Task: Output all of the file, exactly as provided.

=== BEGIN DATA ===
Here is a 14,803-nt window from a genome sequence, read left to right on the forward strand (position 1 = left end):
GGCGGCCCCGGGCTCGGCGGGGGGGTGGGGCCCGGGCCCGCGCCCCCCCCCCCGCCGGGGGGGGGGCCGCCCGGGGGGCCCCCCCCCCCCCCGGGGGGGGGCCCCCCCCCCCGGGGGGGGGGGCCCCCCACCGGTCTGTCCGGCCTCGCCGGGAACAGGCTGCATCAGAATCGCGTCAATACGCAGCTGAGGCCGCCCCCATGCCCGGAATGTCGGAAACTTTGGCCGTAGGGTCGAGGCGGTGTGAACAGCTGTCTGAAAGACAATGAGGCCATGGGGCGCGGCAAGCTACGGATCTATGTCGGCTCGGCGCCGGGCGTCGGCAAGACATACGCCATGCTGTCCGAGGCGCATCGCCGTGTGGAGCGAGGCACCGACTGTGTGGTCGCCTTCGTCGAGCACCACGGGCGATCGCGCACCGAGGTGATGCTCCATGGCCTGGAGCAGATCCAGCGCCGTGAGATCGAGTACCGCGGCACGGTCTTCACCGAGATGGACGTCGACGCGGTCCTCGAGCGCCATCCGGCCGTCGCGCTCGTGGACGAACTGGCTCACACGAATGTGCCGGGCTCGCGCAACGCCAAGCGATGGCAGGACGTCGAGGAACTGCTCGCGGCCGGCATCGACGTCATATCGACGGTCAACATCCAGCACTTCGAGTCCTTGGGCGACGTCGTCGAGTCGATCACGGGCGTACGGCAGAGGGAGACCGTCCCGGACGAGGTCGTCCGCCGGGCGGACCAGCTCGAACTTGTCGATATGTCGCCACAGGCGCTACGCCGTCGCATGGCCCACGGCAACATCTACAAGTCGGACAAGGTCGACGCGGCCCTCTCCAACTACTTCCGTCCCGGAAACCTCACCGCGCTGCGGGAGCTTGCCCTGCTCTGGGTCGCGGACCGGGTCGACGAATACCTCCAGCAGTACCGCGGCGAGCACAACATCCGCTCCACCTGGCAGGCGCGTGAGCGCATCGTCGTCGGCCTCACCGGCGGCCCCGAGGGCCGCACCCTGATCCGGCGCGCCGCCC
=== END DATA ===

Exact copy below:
Here is a 14,803-nt window from a genome sequence, read left to right on the forward strand (position 1 = left end):
GGCGGCCCCGGGCTCGGCGGGGGGGTGGGGCCCGGGCCCGCGCCCCCCCCCCCGCCGGGGGGGGGGCCGCCCGGGGGGCCCCCCCCCCCCCCGGGGGGGGGCCCCCCCCCCCGGGGGGGGGGGCCCCCCACCGGTCTGTCCGGCCTCGCCGGGAACAGGCTGCATCAGAATCGCGTCAATACGCAGCTGAGGCCGCCCCCATGCCCGGAATGTCGGAAACTTTGGCCGTAGGGTCGAGGCGGTGTGAACAGCTGTCTGAAAGACAATGAGGCCATGGGGCGCGGCAAGCTACGGATCTATGTCGGCTCGGCGCCGGGCGTCGGCAAGACATACGCCATGCTGTCCGAGGCGCATCGCCGTGTGGAGCGAGGCACCGACTGTGTGGTCGCCTTCGTCGAGCACCACGGGCGATCGCGCACCGAGGTGATGCTCCATGGCCTGGAGCAGATCCAGCGCCGTGAGATCGAGTACCGCGGCACGGTCTTCACCGAGATGGACGTCGACGCGGTCCTCGAGCGCCATCCGGCCGTCGCGCTCGTGGACGAACTGGCTCACACGAATGTGCCGGGCTCGCGCAACGCCAAGCGATGGCAGGACGTCGAGGAACTGCTCGCGGCCGGCATCGACGTCATATCGACGGTCAACATCCAGCACTTCGAGTCCTTGGGCGACGTCGTCGAGTCGATCACGGGCGTACGGCAGAGGGAGACCGTCCCGGACGAGGTCGTCCGCCGGGCGGACCAGCTCGAACTTGTCGATATGTCGCCACAGGCGCTACGCCGTCGCATGGCCCACGGCAACATCTACAAGTCGGACAAGGTCGACGCGGCCCTCTCCAACTACTTCCGTCCCGGAAACCTCACCGCGCTGCGGGAGCTTGCCCTGCTCTGGGTCGCGGACCGGGTCGACGAATACCTCCAGCAGTACCGCGGCGAGCACAACATCCGCTCCACCTGGCAGGCGCGTGAGCGCATCGTCGTCGGCCTCACCGGCGGCCCCGAGGGCCGCACCCTGATCCGGCGCGCCGCCC